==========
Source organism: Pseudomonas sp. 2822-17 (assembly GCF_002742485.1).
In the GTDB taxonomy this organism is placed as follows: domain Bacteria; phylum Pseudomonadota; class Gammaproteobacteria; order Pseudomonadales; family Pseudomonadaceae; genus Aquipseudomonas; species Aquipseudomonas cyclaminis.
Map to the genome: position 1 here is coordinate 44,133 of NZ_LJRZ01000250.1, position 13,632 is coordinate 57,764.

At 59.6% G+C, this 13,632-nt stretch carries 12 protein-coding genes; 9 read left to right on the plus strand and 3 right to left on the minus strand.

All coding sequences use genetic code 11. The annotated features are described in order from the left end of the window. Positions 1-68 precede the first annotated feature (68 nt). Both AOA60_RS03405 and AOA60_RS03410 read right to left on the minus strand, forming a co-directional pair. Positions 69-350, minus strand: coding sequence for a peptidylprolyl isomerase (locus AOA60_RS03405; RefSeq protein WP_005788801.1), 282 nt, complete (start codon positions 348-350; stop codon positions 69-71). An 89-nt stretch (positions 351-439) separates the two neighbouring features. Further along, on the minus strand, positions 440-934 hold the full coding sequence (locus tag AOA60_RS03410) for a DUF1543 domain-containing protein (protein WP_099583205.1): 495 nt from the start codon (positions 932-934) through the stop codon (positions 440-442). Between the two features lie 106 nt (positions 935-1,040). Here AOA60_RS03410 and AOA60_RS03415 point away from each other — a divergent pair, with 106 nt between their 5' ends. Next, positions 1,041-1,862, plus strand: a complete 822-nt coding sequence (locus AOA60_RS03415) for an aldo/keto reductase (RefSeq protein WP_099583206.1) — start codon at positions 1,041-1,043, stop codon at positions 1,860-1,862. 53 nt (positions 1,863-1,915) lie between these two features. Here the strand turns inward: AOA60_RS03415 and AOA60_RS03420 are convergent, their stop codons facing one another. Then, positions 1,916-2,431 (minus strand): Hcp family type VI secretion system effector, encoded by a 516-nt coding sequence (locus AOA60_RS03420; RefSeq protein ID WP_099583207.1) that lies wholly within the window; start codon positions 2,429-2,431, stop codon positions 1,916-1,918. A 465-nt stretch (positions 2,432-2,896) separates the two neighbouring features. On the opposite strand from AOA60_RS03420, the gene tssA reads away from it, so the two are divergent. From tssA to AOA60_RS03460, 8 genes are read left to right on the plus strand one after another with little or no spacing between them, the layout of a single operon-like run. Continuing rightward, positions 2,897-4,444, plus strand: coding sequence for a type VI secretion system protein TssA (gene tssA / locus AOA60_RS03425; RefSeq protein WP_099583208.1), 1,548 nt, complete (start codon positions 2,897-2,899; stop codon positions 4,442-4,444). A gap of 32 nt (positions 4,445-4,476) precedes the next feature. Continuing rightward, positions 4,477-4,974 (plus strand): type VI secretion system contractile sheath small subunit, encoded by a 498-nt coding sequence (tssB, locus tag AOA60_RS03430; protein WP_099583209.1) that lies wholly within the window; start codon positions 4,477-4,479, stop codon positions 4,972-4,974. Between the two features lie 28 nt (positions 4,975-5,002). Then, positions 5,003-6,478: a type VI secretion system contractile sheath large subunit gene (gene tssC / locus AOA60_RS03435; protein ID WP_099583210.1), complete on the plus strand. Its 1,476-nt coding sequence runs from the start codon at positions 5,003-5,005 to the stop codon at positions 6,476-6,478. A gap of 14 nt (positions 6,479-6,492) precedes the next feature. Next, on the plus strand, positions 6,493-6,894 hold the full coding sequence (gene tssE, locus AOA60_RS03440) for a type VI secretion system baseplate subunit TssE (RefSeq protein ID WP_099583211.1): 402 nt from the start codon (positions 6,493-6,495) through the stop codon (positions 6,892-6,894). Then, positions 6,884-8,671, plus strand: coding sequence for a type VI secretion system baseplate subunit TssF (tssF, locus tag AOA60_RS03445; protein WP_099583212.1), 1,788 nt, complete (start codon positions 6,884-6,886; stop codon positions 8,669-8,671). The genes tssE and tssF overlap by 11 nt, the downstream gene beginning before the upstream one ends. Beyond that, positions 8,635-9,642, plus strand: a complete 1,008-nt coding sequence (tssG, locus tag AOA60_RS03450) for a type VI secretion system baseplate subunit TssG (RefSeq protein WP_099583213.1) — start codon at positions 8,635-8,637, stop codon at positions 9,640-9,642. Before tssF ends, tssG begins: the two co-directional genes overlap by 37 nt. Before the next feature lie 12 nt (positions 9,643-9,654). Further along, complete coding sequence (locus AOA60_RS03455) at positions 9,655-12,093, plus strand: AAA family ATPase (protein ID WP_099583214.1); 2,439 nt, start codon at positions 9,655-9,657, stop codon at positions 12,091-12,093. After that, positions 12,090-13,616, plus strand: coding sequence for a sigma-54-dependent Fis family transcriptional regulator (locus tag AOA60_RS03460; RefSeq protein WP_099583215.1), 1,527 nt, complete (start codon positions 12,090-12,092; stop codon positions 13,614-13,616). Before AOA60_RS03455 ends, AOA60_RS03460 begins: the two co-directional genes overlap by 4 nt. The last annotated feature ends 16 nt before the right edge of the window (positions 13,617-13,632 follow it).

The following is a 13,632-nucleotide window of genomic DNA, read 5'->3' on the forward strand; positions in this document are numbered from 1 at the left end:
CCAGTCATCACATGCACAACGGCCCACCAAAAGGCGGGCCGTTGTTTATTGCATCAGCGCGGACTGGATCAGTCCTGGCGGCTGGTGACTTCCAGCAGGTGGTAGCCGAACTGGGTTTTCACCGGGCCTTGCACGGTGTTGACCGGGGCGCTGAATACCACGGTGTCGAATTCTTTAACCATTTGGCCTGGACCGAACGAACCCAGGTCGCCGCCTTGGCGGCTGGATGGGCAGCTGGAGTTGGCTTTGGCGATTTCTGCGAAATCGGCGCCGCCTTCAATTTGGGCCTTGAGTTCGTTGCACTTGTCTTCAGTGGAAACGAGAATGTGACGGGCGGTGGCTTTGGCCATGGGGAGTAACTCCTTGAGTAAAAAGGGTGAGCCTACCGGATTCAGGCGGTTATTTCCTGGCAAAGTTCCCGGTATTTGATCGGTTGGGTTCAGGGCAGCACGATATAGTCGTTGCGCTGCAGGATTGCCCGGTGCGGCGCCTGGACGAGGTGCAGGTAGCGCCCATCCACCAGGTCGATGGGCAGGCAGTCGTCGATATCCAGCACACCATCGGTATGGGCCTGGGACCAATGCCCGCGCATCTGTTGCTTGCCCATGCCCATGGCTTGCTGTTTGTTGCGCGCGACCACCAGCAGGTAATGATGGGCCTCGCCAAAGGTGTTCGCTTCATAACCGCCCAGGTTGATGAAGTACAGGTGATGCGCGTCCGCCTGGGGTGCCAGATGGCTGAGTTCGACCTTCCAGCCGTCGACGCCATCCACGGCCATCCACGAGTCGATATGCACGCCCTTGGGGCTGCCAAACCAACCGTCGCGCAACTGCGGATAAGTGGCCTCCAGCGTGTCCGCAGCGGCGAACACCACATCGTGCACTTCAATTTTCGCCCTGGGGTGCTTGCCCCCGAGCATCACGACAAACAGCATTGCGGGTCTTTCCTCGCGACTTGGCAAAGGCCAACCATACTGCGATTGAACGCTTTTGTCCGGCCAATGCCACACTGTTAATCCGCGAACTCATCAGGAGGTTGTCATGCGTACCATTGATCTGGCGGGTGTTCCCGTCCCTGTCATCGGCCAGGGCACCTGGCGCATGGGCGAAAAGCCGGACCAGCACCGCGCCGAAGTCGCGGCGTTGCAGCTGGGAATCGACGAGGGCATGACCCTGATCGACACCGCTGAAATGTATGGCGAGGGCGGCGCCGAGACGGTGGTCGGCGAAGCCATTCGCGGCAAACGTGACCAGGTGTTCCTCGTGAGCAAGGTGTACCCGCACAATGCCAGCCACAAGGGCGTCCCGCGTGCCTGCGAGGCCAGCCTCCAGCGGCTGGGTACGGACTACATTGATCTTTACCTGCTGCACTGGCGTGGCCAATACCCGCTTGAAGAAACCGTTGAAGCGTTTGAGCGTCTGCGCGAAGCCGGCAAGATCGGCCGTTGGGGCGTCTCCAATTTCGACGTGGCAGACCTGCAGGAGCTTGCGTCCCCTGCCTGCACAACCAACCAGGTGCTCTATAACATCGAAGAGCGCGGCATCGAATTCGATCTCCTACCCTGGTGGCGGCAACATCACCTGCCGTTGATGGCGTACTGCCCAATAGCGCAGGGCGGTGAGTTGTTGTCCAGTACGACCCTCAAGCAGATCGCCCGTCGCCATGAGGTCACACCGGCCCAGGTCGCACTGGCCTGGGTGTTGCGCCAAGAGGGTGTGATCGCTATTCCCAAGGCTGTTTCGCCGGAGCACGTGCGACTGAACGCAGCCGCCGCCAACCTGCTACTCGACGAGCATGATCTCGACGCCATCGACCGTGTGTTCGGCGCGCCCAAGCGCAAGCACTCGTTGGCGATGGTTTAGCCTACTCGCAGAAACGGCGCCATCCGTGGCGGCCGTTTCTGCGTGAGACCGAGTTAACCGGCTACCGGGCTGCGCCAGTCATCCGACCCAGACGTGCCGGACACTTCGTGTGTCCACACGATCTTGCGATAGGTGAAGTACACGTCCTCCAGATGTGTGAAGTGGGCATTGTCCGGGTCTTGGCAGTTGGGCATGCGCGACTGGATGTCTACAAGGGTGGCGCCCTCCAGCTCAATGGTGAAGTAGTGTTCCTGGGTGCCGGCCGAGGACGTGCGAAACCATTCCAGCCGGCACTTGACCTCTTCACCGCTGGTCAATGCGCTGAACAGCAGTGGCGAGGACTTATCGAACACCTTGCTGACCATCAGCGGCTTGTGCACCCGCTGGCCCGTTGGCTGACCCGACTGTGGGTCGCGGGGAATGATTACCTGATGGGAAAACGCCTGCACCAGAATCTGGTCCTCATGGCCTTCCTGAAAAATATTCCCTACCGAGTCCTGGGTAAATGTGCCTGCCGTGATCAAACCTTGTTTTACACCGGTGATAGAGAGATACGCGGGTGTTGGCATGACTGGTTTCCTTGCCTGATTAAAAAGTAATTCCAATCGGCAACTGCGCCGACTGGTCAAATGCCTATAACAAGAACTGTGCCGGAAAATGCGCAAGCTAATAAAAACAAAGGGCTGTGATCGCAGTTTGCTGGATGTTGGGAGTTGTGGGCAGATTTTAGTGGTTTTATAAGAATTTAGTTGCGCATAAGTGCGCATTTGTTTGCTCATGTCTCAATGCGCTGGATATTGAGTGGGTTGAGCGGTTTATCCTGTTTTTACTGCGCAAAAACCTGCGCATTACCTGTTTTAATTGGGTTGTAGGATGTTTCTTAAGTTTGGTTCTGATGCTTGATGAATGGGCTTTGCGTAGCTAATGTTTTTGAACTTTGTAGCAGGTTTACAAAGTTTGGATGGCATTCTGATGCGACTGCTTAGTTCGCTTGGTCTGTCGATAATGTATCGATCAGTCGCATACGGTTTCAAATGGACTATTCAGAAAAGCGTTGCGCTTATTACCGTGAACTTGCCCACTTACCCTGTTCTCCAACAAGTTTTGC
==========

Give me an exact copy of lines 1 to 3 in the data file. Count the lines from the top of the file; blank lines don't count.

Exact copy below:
Source organism: Pseudomonas sp. 2822-17 (assembly GCF_002742485.1).
In the GTDB taxonomy this organism is placed as follows: domain Bacteria; phylum Pseudomonadota; class Gammaproteobacteria; order Pseudomonadales; family Pseudomonadaceae; genus Aquipseudomonas; species Aquipseudomonas cyclaminis.
Map to the genome: position 1 here is coordinate 44,133 of NZ_LJRZ01000250.1, position 13,632 is coordinate 57,764.